One cheer for staffing 'sticking plaster'

30th October 1998 at 00:00
Package to make teaching more attractive includes Pounds 5,000 for science and maths graduates. Nicolas Barnard reports

"GOLDEN hellos", town hall troubleshooters and hit squads to coax victims of factory closures into teaching were revealed as ministers' short-term response to the classroom recruitment crisis.

The Government's "sticking plaster" solution, as it puts the finishing touches to its much-trumpeted Green Paper on the future of the profession, proved to be a headline-grabbing collection of measures.

But it failed to win more than grudging appreciation from classroom unions, who condemned it as a ragbag of measures, while applauding the apparent concession that hard cash was the only way to attract people into teaching.

A relaxation of pension rules allowing early-retired teachers to return to work for up to six months a year was also among the Pounds 130 million three-year package announced by school standards minister Estelle Morris on Tuesday - doubling current spending.

A Pounds 5,000 incentive is planned to lure graduates into maths and science, two of the hardest-hit areas of recruitment. It is likely to be paid in two instalments - half at the start of the course and the rest on taking up a teaching post - to minimise dropping-out by newly-qualified teachers. Other measures are intended to lower the barriers to entering the profession.

Ministers hope one trouble-hit industry's problems may prove another's boon. For example, graduate engineers threatened with redundancy at the troubled Rover plant in Birmingham could provide a fertile recruiting ground for teaching.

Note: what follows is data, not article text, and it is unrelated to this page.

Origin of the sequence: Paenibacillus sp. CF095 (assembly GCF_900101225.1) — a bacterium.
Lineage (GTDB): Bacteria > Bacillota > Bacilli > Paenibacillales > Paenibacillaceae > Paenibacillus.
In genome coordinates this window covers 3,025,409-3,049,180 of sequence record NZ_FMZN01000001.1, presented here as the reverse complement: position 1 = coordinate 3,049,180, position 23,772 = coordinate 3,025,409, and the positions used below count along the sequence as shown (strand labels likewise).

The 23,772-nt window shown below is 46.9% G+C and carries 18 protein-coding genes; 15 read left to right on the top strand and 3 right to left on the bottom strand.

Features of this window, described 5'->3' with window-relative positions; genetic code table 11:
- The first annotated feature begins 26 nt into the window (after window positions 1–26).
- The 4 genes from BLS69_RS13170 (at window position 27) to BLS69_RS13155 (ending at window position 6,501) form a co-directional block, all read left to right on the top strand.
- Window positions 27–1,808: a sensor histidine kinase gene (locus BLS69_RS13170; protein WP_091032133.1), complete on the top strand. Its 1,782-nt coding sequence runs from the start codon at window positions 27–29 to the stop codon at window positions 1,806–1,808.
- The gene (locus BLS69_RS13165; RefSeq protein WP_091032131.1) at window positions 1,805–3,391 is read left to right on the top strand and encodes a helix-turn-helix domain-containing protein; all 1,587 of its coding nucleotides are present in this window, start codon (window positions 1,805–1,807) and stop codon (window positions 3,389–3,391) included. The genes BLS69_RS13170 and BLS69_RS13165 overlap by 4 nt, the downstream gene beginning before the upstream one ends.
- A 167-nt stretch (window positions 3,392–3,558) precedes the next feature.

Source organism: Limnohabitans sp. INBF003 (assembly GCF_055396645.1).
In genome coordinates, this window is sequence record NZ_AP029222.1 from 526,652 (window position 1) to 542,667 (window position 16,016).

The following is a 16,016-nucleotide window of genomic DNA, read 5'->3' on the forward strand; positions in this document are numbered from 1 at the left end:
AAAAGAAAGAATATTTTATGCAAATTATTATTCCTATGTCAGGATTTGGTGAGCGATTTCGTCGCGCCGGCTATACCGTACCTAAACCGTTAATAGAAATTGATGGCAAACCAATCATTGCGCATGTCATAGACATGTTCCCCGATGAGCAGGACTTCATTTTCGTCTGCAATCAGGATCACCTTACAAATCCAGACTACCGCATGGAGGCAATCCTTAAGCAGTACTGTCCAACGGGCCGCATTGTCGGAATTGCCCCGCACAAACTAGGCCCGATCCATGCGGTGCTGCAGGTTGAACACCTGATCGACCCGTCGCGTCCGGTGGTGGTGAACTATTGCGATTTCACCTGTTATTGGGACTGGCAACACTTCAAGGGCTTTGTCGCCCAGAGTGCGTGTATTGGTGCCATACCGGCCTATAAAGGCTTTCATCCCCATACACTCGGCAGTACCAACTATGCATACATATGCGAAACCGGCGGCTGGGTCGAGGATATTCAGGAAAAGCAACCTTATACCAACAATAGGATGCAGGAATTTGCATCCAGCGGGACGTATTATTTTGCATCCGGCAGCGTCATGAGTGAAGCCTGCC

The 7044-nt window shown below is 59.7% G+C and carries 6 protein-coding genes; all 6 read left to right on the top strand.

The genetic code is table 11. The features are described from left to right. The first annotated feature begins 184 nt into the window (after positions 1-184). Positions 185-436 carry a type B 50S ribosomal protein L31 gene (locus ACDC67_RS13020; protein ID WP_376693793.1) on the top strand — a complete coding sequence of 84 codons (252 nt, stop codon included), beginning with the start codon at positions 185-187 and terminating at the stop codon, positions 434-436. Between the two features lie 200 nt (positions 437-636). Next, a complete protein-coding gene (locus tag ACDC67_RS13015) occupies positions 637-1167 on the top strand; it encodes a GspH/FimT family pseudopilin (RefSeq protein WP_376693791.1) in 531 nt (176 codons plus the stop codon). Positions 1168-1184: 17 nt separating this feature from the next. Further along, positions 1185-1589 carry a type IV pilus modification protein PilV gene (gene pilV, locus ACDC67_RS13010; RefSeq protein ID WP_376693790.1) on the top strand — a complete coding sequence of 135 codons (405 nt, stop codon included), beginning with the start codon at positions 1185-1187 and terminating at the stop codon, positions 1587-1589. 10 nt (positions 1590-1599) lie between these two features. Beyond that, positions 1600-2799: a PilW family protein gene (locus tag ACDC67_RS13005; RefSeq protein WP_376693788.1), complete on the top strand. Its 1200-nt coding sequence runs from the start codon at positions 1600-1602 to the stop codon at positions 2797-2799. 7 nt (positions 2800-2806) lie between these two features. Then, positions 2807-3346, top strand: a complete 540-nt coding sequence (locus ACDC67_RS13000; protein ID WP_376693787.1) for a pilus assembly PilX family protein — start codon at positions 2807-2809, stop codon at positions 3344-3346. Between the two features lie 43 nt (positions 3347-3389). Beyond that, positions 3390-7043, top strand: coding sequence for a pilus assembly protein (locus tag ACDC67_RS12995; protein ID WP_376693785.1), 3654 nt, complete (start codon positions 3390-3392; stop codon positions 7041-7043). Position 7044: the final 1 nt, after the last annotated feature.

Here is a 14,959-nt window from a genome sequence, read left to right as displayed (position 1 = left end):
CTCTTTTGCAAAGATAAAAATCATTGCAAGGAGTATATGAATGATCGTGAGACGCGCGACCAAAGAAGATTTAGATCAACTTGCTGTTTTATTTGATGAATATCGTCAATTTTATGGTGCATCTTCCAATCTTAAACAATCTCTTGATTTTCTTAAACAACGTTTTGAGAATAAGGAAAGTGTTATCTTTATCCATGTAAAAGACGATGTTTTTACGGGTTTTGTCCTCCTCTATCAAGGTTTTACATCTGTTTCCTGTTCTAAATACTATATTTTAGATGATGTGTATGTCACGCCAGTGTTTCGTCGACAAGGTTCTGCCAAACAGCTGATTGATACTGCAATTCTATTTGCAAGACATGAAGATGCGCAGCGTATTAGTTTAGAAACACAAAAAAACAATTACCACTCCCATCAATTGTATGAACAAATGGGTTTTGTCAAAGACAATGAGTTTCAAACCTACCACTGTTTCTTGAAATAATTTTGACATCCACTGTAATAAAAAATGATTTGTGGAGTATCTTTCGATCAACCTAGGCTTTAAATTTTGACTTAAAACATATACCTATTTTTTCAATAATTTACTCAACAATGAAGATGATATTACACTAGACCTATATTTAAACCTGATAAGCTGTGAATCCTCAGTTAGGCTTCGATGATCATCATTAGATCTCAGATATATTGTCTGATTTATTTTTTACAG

The University of Northumberland at Newcastle has already identified people made redundant in the North-east who are interested in retraining as teachers.

"People working in these companies have skills, qualifications and experience, particularly in technology that could be very useful in schools," Ms Morris said.

An expansion in short "taster courses", funded by the Teacher Training Agency, should benefit those people, as well as indecisive new graduates.

Maths and science will also be targeted by the TTA for a threefold increase in on-the-job training, intended for mature entrants who will take on classes from day one in return for a reduced salary.

Although 7,000 people have contacted the agency about the scheme, only 500 have been taken on by schools. The TTA wants to double that and add a further 600 in maths and science. As an incentive, it is increasing schools' cash support to Pounds 4,000 per trainee.

The Government will also fund recruitment advisers in local authorities which are experiencing above-average shortages, as part of a Pounds 3m package for regional initiatives over three years. The first 17 were announced this week, with others invited to bid in a second round before November 16.

Ms Morris admitted the package was a "sticking plaster". The Government is pinning everything on the Green Paper which it promises will radically overhaul the profession. Unions agreed nothing less will do.

Leader, page 14

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